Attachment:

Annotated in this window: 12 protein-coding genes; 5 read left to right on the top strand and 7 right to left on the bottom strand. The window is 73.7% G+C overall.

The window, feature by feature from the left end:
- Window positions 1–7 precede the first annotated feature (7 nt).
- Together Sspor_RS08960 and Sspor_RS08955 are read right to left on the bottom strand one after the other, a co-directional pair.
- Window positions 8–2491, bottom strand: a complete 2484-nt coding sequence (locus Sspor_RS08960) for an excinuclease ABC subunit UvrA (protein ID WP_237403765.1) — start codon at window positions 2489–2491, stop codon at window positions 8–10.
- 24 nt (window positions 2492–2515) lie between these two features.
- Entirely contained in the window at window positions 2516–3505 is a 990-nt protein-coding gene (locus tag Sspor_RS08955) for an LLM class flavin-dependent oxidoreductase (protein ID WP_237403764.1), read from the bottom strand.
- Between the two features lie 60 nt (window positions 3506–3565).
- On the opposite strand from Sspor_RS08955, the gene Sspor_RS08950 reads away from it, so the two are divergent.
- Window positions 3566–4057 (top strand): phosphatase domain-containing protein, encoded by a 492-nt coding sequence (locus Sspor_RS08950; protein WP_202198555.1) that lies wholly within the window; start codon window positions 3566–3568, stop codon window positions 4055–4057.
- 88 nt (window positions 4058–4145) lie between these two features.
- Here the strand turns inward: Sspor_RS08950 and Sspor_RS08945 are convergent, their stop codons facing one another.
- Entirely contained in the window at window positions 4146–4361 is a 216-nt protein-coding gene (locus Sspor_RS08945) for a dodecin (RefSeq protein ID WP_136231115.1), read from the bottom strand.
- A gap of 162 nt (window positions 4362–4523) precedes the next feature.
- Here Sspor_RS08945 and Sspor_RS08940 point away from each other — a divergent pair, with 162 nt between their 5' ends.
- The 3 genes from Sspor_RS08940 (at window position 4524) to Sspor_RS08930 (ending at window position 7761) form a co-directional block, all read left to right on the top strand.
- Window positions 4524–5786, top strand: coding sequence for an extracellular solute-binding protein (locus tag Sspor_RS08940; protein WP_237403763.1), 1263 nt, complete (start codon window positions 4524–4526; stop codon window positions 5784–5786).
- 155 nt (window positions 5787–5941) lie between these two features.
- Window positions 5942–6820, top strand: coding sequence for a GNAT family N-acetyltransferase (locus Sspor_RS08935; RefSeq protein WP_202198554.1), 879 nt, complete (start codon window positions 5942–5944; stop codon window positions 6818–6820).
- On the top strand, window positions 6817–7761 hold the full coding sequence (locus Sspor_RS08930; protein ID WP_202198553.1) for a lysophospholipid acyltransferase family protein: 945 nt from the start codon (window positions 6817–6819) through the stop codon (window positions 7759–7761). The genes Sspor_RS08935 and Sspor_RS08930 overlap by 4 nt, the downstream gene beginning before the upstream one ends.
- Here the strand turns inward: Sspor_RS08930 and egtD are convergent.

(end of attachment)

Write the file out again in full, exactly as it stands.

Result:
Annotated in this window: 12 protein-coding genes; 5 read left to right on the top strand and 7 right to left on the bottom strand. The window is 73.7% G+C overall.

The window, feature by feature from the left end:
- Window positions 1–7 precede the first annotated feature (7 nt).
- Together Sspor_RS08960 and Sspor_RS08955 are read right to left on the bottom strand one after the other, a co-directional pair.
- Window positions 8–2491, bottom strand: a complete 2484-nt coding sequence (locus Sspor_RS08960) for an excinuclease ABC subunit UvrA (protein ID WP_237403765.1) — start codon at window positions 2489–2491, stop codon at window positions 8–10.
- 24 nt (window positions 2492–2515) lie between these two features.
- Entirely contained in the window at window positions 2516–3505 is a 990-nt protein-coding gene (locus tag Sspor_RS08955) for an LLM class flavin-dependent oxidoreductase (protein ID WP_237403764.1), read from the bottom strand.
- Between the two features lie 60 nt (window positions 3506–3565).
- On the opposite strand from Sspor_RS08955, the gene Sspor_RS08950 reads away from it, so the two are divergent.
- Window positions 3566–4057 (top strand): phosphatase domain-containing protein, encoded by a 492-nt coding sequence (locus Sspor_RS08950; protein WP_202198555.1) that lies wholly within the window; start codon window positions 3566–3568, stop codon window positions 4055–4057.
- 88 nt (window positions 4058–4145) lie between these two features.
- Here the strand turns inward: Sspor_RS08950 and Sspor_RS08945 are convergent, their stop codons facing one another.
- Entirely contained in the window at window positions 4146–4361 is a 216-nt protein-coding gene (locus Sspor_RS08945) for a dodecin (RefSeq protein ID WP_136231115.1), read from the bottom strand.
- A gap of 162 nt (window positions 4362–4523) precedes the next feature.
- Here Sspor_RS08945 and Sspor_RS08940 point away from each other — a divergent pair, with 162 nt between their 5' ends.
- The 3 genes from Sspor_RS08940 (at window position 4524) to Sspor_RS08930 (ending at window position 7761) form a co-directional block, all read left to right on the top strand.
- Window positions 4524–5786, top strand: coding sequence for an extracellular solute-binding protein (locus tag Sspor_RS08940; protein WP_237403763.1), 1263 nt, complete (start codon window positions 4524–4526; stop codon window positions 5784–5786).
- 155 nt (window positions 5787–5941) lie between these two features.
- Window positions 5942–6820, top strand: coding sequence for a GNAT family N-acetyltransferase (locus Sspor_RS08935; RefSeq protein WP_202198554.1), 879 nt, complete (start codon window positions 5942–5944; stop codon window positions 6818–6820).
- On the top strand, window positions 6817–7761 hold the full coding sequence (locus Sspor_RS08930; protein ID WP_202198553.1) for a lysophospholipid acyltransferase family protein: 945 nt from the start codon (window positions 6817–6819) through the stop codon (window positions 7759–7761). The genes Sspor_RS08935 and Sspor_RS08930 overlap by 4 nt, the downstream gene beginning before the upstream one ends.
- Here the strand turns inward: Sspor_RS08930 and egtD are convergent.